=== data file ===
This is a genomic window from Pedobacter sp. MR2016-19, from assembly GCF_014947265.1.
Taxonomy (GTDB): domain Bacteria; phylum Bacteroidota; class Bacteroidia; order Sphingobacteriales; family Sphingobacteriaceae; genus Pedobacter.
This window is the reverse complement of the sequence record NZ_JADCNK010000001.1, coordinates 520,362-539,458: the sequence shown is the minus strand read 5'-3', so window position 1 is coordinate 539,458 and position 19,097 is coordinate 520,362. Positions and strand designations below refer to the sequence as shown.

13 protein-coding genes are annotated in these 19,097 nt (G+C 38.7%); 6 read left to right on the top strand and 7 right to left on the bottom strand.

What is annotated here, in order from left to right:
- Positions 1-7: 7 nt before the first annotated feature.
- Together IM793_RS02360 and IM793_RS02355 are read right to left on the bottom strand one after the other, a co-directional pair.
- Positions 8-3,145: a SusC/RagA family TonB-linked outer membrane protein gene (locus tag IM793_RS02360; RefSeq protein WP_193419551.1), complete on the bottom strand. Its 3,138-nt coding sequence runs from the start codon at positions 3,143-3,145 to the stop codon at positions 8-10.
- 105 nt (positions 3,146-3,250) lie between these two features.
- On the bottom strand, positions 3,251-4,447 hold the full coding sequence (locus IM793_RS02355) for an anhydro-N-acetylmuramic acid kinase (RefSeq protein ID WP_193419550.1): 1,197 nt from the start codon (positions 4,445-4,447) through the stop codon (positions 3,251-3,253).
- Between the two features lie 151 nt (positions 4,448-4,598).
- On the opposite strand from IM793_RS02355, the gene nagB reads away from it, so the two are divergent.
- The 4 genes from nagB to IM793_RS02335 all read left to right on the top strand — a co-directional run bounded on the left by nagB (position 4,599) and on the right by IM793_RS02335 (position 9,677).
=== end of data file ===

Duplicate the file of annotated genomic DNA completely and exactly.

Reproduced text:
This is a genomic window from Pedobacter sp. MR2016-19, from assembly GCF_014947265.1.
Taxonomy (GTDB): domain Bacteria; phylum Bacteroidota; class Bacteroidia; order Sphingobacteriales; family Sphingobacteriaceae; genus Pedobacter.
This window is the reverse complement of the sequence record NZ_JADCNK010000001.1, coordinates 520,362-539,458: the sequence shown is the minus strand read 5'-3', so window position 1 is coordinate 539,458 and position 19,097 is coordinate 520,362. Positions and strand designations below refer to the sequence as shown.

13 protein-coding genes are annotated in these 19,097 nt (G+C 38.7%); 6 read left to right on the top strand and 7 right to left on the bottom strand.

What is annotated here, in order from left to right:
- Positions 1-7: 7 nt before the first annotated feature.
- Together IM793_RS02360 and IM793_RS02355 are read right to left on the bottom strand one after the other, a co-directional pair.
- Positions 8-3,145: a SusC/RagA family TonB-linked outer membrane protein gene (locus tag IM793_RS02360; RefSeq protein WP_193419551.1), complete on the bottom strand. Its 3,138-nt coding sequence runs from the start codon at positions 3,143-3,145 to the stop codon at positions 8-10.
- 105 nt (positions 3,146-3,250) lie between these two features.
- On the bottom strand, positions 3,251-4,447 hold the full coding sequence (locus IM793_RS02355) for an anhydro-N-acetylmuramic acid kinase (RefSeq protein ID WP_193419550.1): 1,197 nt from the start codon (positions 4,445-4,447) through the stop codon (positions 3,251-3,253).
- Between the two features lie 151 nt (positions 4,448-4,598).
- On the opposite strand from IM793_RS02355, the gene nagB reads away from it, so the two are divergent.
- The 4 genes from nagB to IM793_RS02335 all read left to right on the top strand — a co-directional run bounded on the left by nagB (position 4,599) and on the right by IM793_RS02335 (position 9,677).